Some of this credit creation needs a home. Asian markets, not overburdened with debt, and boasting strongish economies can look like a relatively safe home for cash for banks with liquidity to spare.

Asian Asset Price Cooling Policies in 2011 Worked.

By the end of 2011 the various rounds of Asian policy initiatives aimed at slowing asset price inflation, particularly real estate, seemed to be working. China’s real estate markets had seen a growing number of cities reporting negative residential price movements on a monthly basis. The pace of sales of new homes fell sharply across the country and many developers resorted to often quite substantial price reductions for new launches of developments.

Rising asset prices are encouraging some governments to initiate cooling measures to restrain residential property price appreciation – Hong Kong and Singapore have adopted further tightening. China may also do more as property markets are recovering.

In Singapore sales volumes also fell and residential prices leveled out, with some modest downside.

Hong Kong, often the bell weather for real estate pricing volatility saw monthly residential transactions volumes halve and average prices fell by close to 10% in the second half of 2011 in response largely to government initiatives aimed at cooling the residential market.

Slower Growth Prospects Have Encouraged Modest Easing Again.

Risk in Asia is that asset markets may be too strong, not too weak.

The gentle easing of liquidity in the region since January/February has fed through into real estate markets. Yet again. For China sales volumes across the country as a whole in both secondary market and primary markets have picked up again, to levels not too far below levels of 2010’s bull market. Developers see much less need to discount prices. The posse of China property developers listed on Hong Kong’s stock market are broadly on track to meet sales targets set at the end of last year. And in the past couple of months, the numbers of cities reporting month-on-month declines in average residential prices has dropped back from earlier levels.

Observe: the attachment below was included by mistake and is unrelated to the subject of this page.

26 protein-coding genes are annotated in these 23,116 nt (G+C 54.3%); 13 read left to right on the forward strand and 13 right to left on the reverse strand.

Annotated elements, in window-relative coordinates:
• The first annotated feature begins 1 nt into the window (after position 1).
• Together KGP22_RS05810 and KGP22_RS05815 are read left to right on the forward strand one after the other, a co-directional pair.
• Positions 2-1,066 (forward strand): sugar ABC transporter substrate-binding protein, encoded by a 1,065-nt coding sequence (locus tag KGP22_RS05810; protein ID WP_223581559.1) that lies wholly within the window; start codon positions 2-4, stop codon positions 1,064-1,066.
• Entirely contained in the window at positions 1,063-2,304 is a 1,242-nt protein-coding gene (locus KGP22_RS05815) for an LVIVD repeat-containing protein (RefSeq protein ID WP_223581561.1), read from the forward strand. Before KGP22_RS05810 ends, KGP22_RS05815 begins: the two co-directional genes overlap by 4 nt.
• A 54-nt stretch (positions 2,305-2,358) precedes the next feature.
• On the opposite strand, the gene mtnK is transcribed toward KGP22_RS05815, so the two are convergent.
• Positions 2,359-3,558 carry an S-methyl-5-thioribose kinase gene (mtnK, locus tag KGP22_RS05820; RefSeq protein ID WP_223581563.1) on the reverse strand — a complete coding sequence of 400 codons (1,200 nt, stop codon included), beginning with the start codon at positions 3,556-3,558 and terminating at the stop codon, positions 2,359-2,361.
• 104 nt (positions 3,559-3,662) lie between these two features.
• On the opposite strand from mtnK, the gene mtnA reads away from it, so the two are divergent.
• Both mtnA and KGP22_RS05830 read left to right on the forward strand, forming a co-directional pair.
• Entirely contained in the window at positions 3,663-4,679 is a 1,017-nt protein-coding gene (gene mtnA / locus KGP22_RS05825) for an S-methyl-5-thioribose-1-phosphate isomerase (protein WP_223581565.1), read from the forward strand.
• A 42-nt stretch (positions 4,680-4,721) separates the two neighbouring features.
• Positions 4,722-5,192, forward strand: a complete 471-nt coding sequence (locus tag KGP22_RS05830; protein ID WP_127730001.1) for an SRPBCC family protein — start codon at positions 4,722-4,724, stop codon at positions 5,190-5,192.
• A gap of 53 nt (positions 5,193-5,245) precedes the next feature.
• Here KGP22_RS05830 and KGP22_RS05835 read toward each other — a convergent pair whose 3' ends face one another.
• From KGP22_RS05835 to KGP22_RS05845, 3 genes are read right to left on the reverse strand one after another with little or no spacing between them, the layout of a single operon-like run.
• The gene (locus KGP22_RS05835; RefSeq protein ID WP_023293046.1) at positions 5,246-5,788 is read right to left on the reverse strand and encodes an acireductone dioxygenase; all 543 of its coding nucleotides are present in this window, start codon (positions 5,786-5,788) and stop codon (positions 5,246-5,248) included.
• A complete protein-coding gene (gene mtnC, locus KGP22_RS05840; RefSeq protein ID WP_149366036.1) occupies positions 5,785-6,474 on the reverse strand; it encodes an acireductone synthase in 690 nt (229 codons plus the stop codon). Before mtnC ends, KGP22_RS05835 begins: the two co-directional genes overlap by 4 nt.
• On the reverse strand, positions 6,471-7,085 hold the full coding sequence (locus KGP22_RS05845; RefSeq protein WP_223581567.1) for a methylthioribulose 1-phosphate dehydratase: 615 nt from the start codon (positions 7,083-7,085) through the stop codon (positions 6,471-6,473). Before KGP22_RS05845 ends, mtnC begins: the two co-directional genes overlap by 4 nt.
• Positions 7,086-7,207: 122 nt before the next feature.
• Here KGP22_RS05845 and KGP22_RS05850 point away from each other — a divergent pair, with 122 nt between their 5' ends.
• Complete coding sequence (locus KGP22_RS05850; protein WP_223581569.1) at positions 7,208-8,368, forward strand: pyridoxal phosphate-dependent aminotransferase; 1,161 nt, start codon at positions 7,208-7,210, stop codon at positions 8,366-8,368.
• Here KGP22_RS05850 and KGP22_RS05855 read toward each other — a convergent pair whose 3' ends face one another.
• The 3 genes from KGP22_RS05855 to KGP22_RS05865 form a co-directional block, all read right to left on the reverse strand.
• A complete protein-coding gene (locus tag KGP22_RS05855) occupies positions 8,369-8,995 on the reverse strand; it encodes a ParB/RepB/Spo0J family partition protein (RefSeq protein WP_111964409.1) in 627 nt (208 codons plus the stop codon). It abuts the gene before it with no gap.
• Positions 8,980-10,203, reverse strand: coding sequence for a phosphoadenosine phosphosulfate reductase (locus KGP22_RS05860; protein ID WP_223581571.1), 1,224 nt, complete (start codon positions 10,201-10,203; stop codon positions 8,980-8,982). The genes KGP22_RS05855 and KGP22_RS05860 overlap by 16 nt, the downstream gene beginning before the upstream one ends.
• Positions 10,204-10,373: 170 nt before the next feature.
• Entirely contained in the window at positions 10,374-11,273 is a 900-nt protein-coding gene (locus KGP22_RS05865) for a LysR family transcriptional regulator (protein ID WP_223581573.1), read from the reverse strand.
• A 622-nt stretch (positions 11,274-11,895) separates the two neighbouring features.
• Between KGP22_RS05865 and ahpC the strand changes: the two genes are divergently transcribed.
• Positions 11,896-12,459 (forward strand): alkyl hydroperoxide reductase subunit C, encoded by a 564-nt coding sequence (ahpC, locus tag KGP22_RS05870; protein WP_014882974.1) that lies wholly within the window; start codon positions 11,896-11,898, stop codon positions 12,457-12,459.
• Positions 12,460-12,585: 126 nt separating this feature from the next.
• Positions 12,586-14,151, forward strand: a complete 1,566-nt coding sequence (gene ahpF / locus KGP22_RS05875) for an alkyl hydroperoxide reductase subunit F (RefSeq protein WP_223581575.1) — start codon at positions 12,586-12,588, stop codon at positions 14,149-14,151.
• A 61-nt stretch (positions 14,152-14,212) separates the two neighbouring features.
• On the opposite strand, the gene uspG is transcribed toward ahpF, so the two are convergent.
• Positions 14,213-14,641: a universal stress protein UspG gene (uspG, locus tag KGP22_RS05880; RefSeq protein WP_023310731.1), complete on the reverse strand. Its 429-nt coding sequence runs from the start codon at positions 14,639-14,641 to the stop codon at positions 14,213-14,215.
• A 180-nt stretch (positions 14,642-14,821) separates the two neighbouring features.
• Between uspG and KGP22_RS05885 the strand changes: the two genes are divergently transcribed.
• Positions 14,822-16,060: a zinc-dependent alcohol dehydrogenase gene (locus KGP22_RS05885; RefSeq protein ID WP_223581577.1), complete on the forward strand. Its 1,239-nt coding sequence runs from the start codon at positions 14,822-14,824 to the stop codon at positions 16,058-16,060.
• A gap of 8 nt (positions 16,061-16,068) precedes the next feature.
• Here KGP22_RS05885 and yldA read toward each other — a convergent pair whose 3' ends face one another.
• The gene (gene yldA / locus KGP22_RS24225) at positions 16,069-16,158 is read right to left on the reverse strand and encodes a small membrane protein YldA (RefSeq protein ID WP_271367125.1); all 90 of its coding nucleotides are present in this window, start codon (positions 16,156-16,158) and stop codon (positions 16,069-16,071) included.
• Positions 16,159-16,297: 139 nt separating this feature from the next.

The more recent launch of QE3 in the US, and Mr Draghi’s “we will do what it takes” promises have provided further fuel to the recent recovery in real estate asset prices in key parts of the region that started earlier in the year.

China is Caught in a Cleft Stick. Rebalancing Needed.

It is under pressure to maintain growth in a world where its primary export markets are in recession or experiencing subpar growth. But at the same time it is under pressure to re-balance its economy away from exports and investment led growth more towards domestic consumption led growth model. Within this framework, housing construction qualifies as domestically led growth, and can be a major contributor to growth. It also meets a substantial need, and therefore sound social objectives.

China looks to rebalance its economy towards more domestic consumption. Construction and housing development help achieve that objective as well as fulfill a social need for housing.

But the rapid rises in prices in many markets across the country have stretched affordability and community patience. The general lack of investment vehicles in China and its closed capital account has meant that real estate is one of the few vehicles that investors have available to them. The large amounts of sold but unoccupied real estate stand as testament to this need for a wider range of avenues for investment. Certainly the stock market has been very much out of favour over the past couple of years, and this has fueled the flow of capital into real estate markets.

The Recent China Property Down Cycle is Flattening Out.

Given recent evidence of the China property markets perhaps bottoming out, and another round of global liquidity creation, we can probably expect China’s policy settings with respect to real estate to stand pat for the short term. There is precious little evidence of a return to a steady upside in residential prices on a widespread basis. But the price downtrend has probably ended, and sales volume downtrend has definitely ended, bringing with it the possibility of a resumption of upward pricing momentum.

This would not be welcomed by the politicos...